Save Your Sanity From Toxic Friends
You have the one friend or client that is toxic. You know this and you wonder why this person is still in your life. Why haven’t you ended the relationship? The reason isn’t that you’re weak or that you’re a bad person.
The real reason is that toxic people are very good at manipulating others. Often, they seek to control you and they do it so subtlety that it’s easy to miss the warning signs. That’s why it’s important that you know the tactics that toxic clients and friends use.
Tactic #1: Intimidation
A toxic friend or client often uses intimidation and fear to keep you in line. Sometimes, these tactics can be hard to recognize. It might be the veiled threat that a client will badmouth you in the industry or that a friend will “accidentally” slip up and share a secret about you with the rest of your community.
Sometimes, the threats aren’t veiled, such as the client that says he’ll leave a bad review of your services if you don’t give him a discount. The goal of intimidation is to get you to back down. Your best option is to act unaffected. If you show fear or concern, the toxic person may be more likely to follow through with their threat.
Tactic #2: Feigning Innocence
Your friend made an unkind remark about your weight over lunch. When you get offended, your friend acts innocent. She brushes off your hurt feelings and dismisses what she said as “only a joke”. Despite your friend’s denial, you still feel hurt.
Toxic people will feign innocence when they hurt you. They reject the idea that you could possibly be upset because no harm was intended—or at least, that’s what they’ll say. When it comes to this type of situation, listen to your intuition. If your intuition tells you that the remark was something more, then trust that feeling.
Tactic #3: Gaslighting
Toxic friends or clients can attempt to gaslight you. This is when a toxic friend or client tries to convince that you’re wrong by making you question yourself. Instead of acknowledging they did anything wrong, they tell you that you didn’t see what you thought you saw or you didn’t hear what you thought you did.
A toxic friend or client will use everything they know about you to make you doubt yourself. For example, a toxic friend might tell you that you doubt their intentions because you had a bad childhood and don’t know what real love looks like. A client might tell you that he won’t offer you more lucrative projects because you just aren’t ready yet.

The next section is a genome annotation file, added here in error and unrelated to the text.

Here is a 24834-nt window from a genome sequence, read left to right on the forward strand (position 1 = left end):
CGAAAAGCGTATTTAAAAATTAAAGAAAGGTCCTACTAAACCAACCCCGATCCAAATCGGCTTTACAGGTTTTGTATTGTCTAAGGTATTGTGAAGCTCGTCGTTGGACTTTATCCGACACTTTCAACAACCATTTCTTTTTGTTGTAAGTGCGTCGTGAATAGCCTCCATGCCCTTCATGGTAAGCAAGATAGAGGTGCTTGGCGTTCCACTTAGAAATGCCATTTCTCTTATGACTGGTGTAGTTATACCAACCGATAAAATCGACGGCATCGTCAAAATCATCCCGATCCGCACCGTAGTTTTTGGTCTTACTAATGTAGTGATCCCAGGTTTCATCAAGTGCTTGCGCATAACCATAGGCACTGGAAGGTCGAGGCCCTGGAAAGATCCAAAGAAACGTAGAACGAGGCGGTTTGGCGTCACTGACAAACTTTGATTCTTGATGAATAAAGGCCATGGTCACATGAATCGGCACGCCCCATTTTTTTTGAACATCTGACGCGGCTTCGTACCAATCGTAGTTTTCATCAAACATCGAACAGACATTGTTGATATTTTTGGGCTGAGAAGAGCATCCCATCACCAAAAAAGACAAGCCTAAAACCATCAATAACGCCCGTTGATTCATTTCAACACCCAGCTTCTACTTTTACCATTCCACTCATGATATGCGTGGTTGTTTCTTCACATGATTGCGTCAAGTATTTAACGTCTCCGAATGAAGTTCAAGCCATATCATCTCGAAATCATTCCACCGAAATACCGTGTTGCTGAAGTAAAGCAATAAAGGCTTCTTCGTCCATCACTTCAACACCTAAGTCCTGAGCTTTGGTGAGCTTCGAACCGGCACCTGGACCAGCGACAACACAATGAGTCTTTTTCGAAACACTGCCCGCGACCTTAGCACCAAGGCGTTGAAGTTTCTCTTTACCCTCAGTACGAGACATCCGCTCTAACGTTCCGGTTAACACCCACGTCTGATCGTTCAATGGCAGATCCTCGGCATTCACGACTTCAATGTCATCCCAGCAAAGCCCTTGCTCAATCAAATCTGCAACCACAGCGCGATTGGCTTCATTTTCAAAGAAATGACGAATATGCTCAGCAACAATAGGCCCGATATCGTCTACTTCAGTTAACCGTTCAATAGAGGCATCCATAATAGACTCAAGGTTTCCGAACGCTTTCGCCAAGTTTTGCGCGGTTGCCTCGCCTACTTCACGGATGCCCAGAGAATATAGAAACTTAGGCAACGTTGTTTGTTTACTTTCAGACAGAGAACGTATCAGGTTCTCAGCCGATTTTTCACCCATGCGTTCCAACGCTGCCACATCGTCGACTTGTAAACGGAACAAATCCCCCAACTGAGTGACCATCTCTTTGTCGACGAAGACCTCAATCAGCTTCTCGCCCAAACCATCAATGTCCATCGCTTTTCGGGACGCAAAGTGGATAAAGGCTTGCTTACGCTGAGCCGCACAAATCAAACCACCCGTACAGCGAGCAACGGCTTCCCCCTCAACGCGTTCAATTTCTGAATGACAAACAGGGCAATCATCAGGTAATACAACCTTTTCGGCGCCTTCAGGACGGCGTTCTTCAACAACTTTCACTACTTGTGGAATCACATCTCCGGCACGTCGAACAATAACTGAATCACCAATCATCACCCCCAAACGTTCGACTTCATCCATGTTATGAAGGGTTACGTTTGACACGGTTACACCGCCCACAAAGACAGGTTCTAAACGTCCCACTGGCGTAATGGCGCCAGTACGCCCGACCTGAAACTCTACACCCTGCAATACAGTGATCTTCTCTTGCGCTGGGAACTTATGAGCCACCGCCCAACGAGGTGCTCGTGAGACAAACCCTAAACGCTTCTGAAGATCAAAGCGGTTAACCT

Don’t feel bad if you’ve missed some of the signs that your friend or client is a toxic person. Now that you know, you can confront the truth and decide what to do. Whatever your choice, you don’t have to apologize for it. You deserve good relationships in your business and in your life.
How to Handle Toxic People in Your Life & Business
Toxic people can be found in any area of your life and business. But just because you’re collaborating with that toxic business partner or living with your toxic spouse doesn’t mean you have to accept their toxicity. You can learn how to handle these toxic people so that you limit the effects they have on your life and business.
Set firm boundaries.
Boundaries allow you to function at your best in both business and life. It can be hard to set them and even harder to stick with them, but boundaries are a necessity when you’re dealing with toxic people.
Maybe you have that client that wants to stay in constant communication with you—even during the wee hours of the morning. This is where setting boundaries can be helpful. Let your client know (in writing) what your office hours are and when he can expect a response from you.
Control the conversation.
You can’t always avoid toxic people. Sometimes, they’re a part of your life whether you want them to be or not. If you have to interact with a toxic person, try to stay in control of the conversation.
When the conversation takes a bad turn, redirect it. For example, if your friend always complains every time you have lunch together, then you don’t want to offer advice or a solution to the problem. Instead, validate her complaints by saying something supportive then redirect the conversation to another topic.
Don’t give anything away.
In some situations, a toxic person may say or do certain things to provoke a reaction from you. Toxic people rely on pushing your buttons to get the results they want. If you don’t give a reaction, they think the button is broken and eventually move on.